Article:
The eephus pitch
On Friday, the Baldwin Relays were exciting to watch, even if they may have kept some people from making the start of the KU-Villanova game. It was the first track meet I've covered so far at any level and was not the dull, slow-paced event of which I'd heard other sports reporters talk.
My job was pretty simple; just carry a camera around and try to capture the best shots of athletes in action that I could. I could get the results of the races and field events later, as long as I could get some
photos and speak with athletes.
That's not a bad gig when you consider how predictable track and field is compared to photographing a baseball or softball game. It's much easier, and you get to see all of the most exciting parts of the events without worrying about trying not to miss anything.
But the ease of the job is not the point, it was just one reason I didn't mind all that much when the sun went down, it started to get cold and I started thinking about the 'Hawks.
The point is the Baldwin Relays featured some very athletically gifted young men and women. Apart from the De Soto athletes, it was awesome to see a set of twins from Bonner Springs run the 100 and 200 in 10.86 seconds and 22.65 seconds. It was also pretty impressive to see a freshman, De Soto's Jordan Riffel, close behind them. In one heat of the 200, Riffel - at 22.78 - was .12 seconds over the previous meet record.
That's getting it.
There are some days I can't get my vehicle to start in 22.78 seconds, let alone travel 200 meters.
Another impressive moment was watching Eudora senior - and three-time state champion - Emily Ballock run the 300 hurdles. That is, watching a Div. 1-bound track athlete in high school.
It was the smoothest and most effortless-looking performance I saw on the day.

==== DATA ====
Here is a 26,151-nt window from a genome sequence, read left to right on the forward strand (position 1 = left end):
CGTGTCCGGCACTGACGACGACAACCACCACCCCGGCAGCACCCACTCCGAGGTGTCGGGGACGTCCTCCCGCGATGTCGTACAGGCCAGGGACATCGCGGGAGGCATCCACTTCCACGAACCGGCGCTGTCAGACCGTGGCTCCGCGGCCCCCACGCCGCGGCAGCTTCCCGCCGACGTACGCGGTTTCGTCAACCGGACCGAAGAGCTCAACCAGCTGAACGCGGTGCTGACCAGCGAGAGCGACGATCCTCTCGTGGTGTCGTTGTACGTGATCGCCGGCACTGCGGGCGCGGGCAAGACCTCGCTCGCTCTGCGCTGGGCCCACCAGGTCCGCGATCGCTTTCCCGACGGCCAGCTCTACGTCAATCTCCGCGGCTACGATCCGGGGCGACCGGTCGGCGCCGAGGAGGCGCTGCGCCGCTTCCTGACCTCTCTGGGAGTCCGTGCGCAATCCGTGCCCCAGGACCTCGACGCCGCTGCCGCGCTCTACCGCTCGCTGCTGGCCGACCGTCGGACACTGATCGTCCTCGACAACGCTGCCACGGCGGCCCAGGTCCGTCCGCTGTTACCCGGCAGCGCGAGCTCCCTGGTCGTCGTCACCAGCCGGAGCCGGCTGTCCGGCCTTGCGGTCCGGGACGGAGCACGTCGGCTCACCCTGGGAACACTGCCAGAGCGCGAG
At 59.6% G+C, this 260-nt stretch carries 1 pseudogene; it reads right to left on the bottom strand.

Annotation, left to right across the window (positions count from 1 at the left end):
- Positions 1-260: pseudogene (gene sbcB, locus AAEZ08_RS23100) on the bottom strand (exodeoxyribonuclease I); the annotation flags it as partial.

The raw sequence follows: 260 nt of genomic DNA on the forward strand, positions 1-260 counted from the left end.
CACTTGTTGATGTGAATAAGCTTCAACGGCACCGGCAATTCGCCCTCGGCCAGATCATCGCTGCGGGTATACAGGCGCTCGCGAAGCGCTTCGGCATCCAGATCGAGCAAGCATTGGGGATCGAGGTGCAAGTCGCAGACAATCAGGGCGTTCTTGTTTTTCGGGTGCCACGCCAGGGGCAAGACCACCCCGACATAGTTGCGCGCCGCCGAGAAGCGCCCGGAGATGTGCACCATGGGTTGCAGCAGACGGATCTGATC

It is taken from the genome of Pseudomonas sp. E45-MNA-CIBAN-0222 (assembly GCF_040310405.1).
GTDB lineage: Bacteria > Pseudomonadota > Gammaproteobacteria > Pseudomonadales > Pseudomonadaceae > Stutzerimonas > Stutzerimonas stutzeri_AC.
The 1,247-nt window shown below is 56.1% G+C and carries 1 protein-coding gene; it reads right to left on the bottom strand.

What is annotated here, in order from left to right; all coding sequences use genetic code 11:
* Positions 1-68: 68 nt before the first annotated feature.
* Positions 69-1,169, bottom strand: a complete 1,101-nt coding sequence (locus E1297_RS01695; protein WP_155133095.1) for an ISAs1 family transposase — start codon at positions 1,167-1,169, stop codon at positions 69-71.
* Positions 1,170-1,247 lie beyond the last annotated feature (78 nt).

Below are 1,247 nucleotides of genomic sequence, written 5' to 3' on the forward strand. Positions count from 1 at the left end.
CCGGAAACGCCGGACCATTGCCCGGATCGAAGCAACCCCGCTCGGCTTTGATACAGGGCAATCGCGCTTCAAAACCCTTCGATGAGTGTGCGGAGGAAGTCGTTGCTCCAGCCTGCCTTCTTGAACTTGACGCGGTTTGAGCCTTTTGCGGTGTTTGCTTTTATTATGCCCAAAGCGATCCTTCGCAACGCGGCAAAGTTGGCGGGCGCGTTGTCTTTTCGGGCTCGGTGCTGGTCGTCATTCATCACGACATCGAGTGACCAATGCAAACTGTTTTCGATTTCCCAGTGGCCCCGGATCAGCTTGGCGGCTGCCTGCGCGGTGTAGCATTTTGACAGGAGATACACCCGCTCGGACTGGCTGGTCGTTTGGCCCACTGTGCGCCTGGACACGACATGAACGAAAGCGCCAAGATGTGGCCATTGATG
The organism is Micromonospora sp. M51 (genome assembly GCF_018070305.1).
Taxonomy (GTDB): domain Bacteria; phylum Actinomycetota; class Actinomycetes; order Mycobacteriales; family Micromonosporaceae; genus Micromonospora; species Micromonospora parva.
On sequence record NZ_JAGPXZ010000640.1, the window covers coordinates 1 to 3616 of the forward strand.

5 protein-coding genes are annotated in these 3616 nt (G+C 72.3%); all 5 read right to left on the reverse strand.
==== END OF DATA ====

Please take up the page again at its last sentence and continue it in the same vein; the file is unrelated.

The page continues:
Barbara Hartz and Ballock squared off in the 100 hurdles, and a photo-finish race ensued. Hartz won by .03 of a second. I tried to photo the finish and the outcome wasn't worth much. It was a blur, no exaggeration.
Then Shelbi Petty's performances in distance running was another event, like Riffel's, where one listened to the final times, heard she's only a freshman and thought track performances in the next few years in the area could be superb. The athletes showed themselves to be among the region's best.
De Soto junior Jamel Townsend and Eudora sophomore Justin Ballock, in their respective running and jumping events, brought to mind next winter's showdown on the basketball floor that could have scouts salivating.
On Thursday it became evident to me that this area features some pretty dominating athletes in Kansas. The older Ballock is obviously one of them who gets a lot of well-deserved attention.
But, like her younger brother and Riffel, there are young athletes in the area who are right there with the rest of the state. I always thought of the Topeka schools, and Wichita schools and Kansas City schools as possessing the upper echelon athletes.
But they are here in this area, too. It just took track, a very specialized and technical sort of sport, for me to observe some of the best in this area.